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Table mountain in Capetown (Photo: Brent Ninaber on Unsplash)
09 April 2020

Breweries and wineries under lockdown in South Africa

South Africa | The nation entered into lockdown on 27 March 2020. All are expected to stay at home for three weeks while breweries are shut down.

How day-to-day life will work out remains to be seen, as the government scrambles to deal with the logistics of implementing the new restrictions.

What we know, so far, about South Africa's lockdown is this: You can buy coke and chips, but no cigarettes or alcohol. Breweries were forced to shutter and send their people home. The transport of alcohol is also forbidden.

Vintners hit hard

Initially, grape harvesting and cellar processes were prohibited. But after protests from vintners, the government gave in and said that the wine industry would be allowed to complete harvesting and cellar work, for as long as the necessary hygiene and safety of workers are maintained.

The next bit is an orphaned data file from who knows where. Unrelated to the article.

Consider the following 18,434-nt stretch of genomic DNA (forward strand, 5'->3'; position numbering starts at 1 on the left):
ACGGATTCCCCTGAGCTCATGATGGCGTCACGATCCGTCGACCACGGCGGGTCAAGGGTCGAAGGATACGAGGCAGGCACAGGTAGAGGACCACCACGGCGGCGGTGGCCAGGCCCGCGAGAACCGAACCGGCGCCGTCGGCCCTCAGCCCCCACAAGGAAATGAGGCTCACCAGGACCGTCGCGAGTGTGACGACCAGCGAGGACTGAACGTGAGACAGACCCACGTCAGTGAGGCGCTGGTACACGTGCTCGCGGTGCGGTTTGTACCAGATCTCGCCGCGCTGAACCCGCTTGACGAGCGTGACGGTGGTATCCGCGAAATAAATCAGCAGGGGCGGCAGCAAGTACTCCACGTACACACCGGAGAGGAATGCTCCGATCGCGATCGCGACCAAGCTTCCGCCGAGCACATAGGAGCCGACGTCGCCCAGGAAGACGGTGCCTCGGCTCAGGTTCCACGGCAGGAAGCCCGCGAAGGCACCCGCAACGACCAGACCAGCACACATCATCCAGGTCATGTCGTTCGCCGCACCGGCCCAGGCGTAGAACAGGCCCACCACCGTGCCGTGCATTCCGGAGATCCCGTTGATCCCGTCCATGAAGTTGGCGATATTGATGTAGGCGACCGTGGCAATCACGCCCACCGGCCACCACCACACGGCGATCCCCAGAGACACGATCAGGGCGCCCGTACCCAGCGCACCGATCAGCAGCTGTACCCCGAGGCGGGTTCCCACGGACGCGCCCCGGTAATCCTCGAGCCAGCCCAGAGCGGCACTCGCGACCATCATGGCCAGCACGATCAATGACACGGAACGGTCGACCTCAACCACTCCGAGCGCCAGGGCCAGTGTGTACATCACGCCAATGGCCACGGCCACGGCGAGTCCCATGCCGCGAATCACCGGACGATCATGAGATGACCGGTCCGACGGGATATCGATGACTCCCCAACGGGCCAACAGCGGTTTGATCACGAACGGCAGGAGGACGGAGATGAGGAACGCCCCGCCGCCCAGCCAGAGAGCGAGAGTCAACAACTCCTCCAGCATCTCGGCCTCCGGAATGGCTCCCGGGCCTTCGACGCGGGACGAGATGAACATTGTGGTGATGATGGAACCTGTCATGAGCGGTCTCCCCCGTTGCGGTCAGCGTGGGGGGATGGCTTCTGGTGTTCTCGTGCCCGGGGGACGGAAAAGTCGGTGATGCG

However, the export of wine, while not expressly forbidden, is hitting a wall because of the ban on the transport of alcohol.

The famous wine estate Klein Constantia, 20 km south of Cape Town, is currently under lockdown (Photo: Klein Constantia, Wines of South Africa)

Grape harvesting started in January, and the local industry got ready to go and showcase what it has to offer at the trade show ProWein in Germany in March. Media say, vintners were confident that ProWein 2020 would be a game changer after wine exports declined by about 30 percent in 2019.

Exports wiped out

However, the trade fair had to be cancelled due covid-19 spreading in Europe. Then wine exports to China stopped, to be followed by orders from Europe also suddenly dropping off.

Exports represent 60 percent of South Africa’s wine production. Among global wine exporters, South Africa ranked 12th in 2019, with exports valued at nearly USD 800 million.

Domestically, the wine industry provides about 290 000 jobs, many of them seasonal. Fortunately, since the harvest is nearing its end, most of the casual labourers would have already received their wages.

Read more: South Africa’s craft brewers fear covid-19 more than Big Brewers